First the facts. Mayawati stood up to introduce a motion during the zero hour. As such, the time allotted to any member during the zero hour is 3 minutes. But Mayawati chose to ramble on, presumably to score quick political points. The crux of her speech was the familiar charge of failure of the Union government in stopping atrocities against Dalits and minorities. Interrupting her monologue, Rajya Sabha Deputy Chairperson, P J Kurien asked her to restrict herself to the 3 minutes limit. That is when all hell broke loose. Opposition members, as they are wont to do, trooped into the well. Mayawati dramatically announced that the treasury members were not allowing her to speak and that she would resign straight away. By the evening, Mayawati submitted her resignation from the Rajya Sabha. Incidentally, Mayawati’s term was due to expire in April’18 and given the structure of UP Assembly, it was highly improbable that she would be re-elected, unless propped up by SP and Congress.
Time has not been on Mayawati’s side since 2014. While she was widely touted to be the Kingmaker during the Lok Sabha elections given her clout amongst the Dalit voters, Modi wave completely derailed Mayawati and her brand of politics. Bahujan Samaj Party, for the first time in recent times ended up losing everywhere. Many political analysts attributed Mayawati’s loss as a one time factor, noting that her Dalit vote bank was likely to stick to Mayawati in the future. During the 2017 UP elections, BSP was once again touted as the Kingmaker. Exit polls suggested that BSP would win between 60-70 seats. When the votes were finally counted, it emerged that BSP had won a grand total of 19 seats in the 403 member UP assembly. Far from being the Kingmaker, BSP had been relegated to a poor third place behind BJP’s 312 and SP’s 47 seats. Mayawati, who had once harboured dreams to be India’s Prime Minister had been declared unfit to be Uttar Pradesh‘s Chief Minister by the electorate.
Mayawati’s Dalit votebank has been slipping away from her slowly but steadily. In 2007, her party had swept to power with 30% vote share, by 2017 that number had dropped to a little over 19%. Even in the constituencies dominated by SCs, BJP won 84% of the seats and 41% of the total SC vote in 2017. During the 90s, when caste based politics was the flavour of the season, parties such as BSP, SP, RJD etc. had thrived. Their leaders created solid social alliances based on historical grievances, demanding a rightful share in the nation’s destiny. By the end of that decade, it was already apparent that caste politics was nothing more than a case of misplaced ideals. While the so called lower castes remained poor, mired in poverty and still faced social challenges, their leaders made millions through corrupt deeds.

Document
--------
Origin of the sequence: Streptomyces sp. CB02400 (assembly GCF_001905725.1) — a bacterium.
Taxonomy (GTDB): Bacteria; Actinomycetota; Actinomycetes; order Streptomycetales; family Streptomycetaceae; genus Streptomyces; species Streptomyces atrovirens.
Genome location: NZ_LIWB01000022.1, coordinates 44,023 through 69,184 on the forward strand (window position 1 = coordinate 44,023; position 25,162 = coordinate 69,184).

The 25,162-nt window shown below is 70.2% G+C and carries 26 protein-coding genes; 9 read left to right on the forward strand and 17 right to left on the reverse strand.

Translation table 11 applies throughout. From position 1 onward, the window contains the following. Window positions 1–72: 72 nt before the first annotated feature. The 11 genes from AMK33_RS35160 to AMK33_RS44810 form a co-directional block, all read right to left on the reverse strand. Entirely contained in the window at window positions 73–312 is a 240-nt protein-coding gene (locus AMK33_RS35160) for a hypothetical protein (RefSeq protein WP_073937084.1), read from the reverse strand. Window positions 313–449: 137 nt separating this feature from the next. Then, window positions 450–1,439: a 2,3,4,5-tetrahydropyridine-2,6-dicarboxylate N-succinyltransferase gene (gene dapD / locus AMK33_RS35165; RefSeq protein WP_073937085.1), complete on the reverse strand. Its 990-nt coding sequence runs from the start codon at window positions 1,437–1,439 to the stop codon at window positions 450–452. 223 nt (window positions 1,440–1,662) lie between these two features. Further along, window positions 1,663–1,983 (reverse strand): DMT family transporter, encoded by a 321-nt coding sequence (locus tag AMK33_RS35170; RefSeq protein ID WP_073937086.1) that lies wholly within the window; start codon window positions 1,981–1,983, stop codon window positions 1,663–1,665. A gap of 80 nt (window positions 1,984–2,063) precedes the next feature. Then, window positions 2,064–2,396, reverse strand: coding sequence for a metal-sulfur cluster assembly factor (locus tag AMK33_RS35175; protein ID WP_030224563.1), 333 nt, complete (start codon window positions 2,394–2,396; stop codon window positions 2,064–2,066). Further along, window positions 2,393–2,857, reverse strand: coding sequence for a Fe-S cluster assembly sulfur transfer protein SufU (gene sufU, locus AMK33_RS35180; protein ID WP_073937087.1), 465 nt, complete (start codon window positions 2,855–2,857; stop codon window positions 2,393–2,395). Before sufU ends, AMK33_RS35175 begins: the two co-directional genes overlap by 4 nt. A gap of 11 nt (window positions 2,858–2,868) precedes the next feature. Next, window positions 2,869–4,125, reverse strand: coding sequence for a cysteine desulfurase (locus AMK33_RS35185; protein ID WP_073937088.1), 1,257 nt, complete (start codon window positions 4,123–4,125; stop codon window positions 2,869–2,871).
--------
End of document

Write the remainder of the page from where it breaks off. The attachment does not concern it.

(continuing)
Mayawati epitomized the kleptocratic nature of regimes based on so called Social Engineering.
Mayawati is mired in several cases of disproportionate assets, the infamous Taj Corridor case, her penchant to drain public money on statutes and massive parks and her legendary birthday parties, where she has frequently appeared donning diamonds and other expensive jewels.
Much like other communities, Mayawati’s vote bank also demanded development, employment and a life free from poverty. In Modi, they saw promise of development that could improve their lot and thus slowly but steadily, Mayawati’s vote bank deserted her. BJP’s massive win in UP elections is a testimony to how politics in the state had changed, even though Mayawati and others continued to harp on caste based issues. The BJP built a winnable combination of non-Yadav OBC Votes, and non-Jatav Dalit vote, allying it with its existing Upper caste support base to sweep the elections. In the meanwhile, Dalit youth wholeheartedly supported BJP and Modi’s vision of development. As if the debacle at the hustings was not enough, Mayawati realized the extent of ground that she had lost when she visited Saharanpur after the riots that shook the town recently.
The Dalit leadership on the ground had been completely taken over by a new outfit called Bhim Sena under its lawyer turned leader, Chandrashekhar Azad ‘Ravan’. In a well-attended rally held at Jantar Mantar, where Chandrashekhar appeared, in spite of UP police searching for him, it was clear that nobody was missing Maywati. Even though Kanshiram was invoked as was Babasaheb Ambedkar, Mayawati’s name did not even appear once. Dalit youth, tired of social oppression had firmly turned away from Mayawati’s BSP and embraced the more militant Bhim Sena. Many claimed that it was the Bhim Sena that had come to rescue them when BSP was completely missing from action. Tellingly, Mayawati chose to visit Saharanpur weeks after the violence had first begun. In her speech, she appealed to Dalits to stand by her party, hinting perhaps that she realized that the electorate was deserting her.
Mayawati’s Resignation Might Look Like a Hasty Decision. But When You Look a Little Closer, It’s quite well planned. Her dramatic decision to quit Rajya Sabha was to reinvigorate the party and the cadres which have been on a downward slide. Already there are reports that she will stand for Lok Sabha elections from Phulpur, once the Dy CM Keshav Maurya resigns from his Lok Sabha seat. It is also rumoured that she will be the Opposition’s joint candidate, an attempt to test a Bihar style Mahagathbandhan before the 2019 polls.